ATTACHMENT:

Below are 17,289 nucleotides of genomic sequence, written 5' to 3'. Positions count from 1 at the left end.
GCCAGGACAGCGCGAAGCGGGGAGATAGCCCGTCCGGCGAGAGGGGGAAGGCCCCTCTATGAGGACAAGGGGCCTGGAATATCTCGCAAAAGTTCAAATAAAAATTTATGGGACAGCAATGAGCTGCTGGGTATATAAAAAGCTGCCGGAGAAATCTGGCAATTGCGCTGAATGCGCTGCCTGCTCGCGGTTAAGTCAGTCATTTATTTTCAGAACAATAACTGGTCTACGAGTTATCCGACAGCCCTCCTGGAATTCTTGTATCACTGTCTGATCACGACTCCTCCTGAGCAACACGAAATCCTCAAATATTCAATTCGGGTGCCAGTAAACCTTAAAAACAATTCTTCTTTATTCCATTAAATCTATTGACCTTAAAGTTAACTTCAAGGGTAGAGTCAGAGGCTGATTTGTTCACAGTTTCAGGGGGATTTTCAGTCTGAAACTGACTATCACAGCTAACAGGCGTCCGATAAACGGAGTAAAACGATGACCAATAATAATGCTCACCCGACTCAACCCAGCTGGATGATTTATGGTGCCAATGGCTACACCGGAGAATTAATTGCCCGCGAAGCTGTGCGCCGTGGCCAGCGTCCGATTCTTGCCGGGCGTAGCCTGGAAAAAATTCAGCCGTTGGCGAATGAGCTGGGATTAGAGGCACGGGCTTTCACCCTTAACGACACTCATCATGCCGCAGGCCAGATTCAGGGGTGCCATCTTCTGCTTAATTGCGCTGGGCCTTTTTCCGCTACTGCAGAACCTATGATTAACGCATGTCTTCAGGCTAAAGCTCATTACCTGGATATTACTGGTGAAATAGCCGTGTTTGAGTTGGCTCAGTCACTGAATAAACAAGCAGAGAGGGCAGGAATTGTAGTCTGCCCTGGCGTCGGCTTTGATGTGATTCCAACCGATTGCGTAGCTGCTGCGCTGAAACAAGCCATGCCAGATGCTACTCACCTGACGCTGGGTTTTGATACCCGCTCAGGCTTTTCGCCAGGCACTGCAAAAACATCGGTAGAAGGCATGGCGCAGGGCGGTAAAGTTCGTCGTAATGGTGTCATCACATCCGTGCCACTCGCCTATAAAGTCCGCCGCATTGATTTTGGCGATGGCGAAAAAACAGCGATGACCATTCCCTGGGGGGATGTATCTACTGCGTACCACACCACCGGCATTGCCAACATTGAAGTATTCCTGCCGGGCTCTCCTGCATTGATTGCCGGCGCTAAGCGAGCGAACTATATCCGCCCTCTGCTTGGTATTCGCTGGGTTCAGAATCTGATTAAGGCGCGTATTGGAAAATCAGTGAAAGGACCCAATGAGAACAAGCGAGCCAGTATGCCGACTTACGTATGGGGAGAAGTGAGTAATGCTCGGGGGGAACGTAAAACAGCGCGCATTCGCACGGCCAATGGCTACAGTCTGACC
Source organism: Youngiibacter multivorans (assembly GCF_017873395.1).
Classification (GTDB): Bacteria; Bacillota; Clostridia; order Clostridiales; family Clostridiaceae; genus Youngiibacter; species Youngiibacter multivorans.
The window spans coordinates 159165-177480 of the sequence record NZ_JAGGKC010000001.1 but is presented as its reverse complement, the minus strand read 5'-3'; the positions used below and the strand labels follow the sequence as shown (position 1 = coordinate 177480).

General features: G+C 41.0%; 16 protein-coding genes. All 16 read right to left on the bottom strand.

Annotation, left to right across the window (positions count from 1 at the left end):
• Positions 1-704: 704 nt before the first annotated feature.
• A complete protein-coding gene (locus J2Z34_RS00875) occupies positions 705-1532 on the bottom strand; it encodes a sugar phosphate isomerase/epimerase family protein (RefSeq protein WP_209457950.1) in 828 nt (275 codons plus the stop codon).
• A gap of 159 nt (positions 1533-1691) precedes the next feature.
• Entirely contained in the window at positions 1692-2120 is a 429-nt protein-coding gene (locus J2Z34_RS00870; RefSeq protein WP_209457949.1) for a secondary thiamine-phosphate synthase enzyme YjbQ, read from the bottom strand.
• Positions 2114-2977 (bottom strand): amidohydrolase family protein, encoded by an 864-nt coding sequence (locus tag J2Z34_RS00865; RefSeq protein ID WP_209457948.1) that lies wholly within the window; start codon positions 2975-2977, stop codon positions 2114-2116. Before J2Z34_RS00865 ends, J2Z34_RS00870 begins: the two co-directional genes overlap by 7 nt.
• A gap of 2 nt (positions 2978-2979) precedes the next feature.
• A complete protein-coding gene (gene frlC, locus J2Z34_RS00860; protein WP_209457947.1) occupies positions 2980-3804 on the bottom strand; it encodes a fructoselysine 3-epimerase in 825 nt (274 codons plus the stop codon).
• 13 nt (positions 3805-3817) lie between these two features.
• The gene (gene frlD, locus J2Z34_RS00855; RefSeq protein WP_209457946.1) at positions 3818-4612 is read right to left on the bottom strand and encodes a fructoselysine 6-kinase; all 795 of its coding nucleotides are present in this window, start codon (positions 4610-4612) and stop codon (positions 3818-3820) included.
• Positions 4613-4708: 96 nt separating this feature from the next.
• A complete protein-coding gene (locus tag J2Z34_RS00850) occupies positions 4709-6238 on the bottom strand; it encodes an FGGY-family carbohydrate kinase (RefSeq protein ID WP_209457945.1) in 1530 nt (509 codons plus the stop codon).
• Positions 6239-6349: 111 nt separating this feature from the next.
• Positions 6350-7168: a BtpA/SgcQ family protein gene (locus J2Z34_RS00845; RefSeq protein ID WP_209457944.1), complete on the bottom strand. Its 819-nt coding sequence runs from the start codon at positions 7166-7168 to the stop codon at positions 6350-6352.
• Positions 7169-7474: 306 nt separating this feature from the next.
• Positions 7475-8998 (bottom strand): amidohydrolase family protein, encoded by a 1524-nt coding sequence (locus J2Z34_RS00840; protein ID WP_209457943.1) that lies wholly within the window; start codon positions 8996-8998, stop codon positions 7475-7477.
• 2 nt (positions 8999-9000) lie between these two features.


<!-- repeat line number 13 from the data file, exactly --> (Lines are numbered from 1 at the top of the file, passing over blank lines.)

• A gap of 2 nt (positions 2978-2979) precedes the next feature.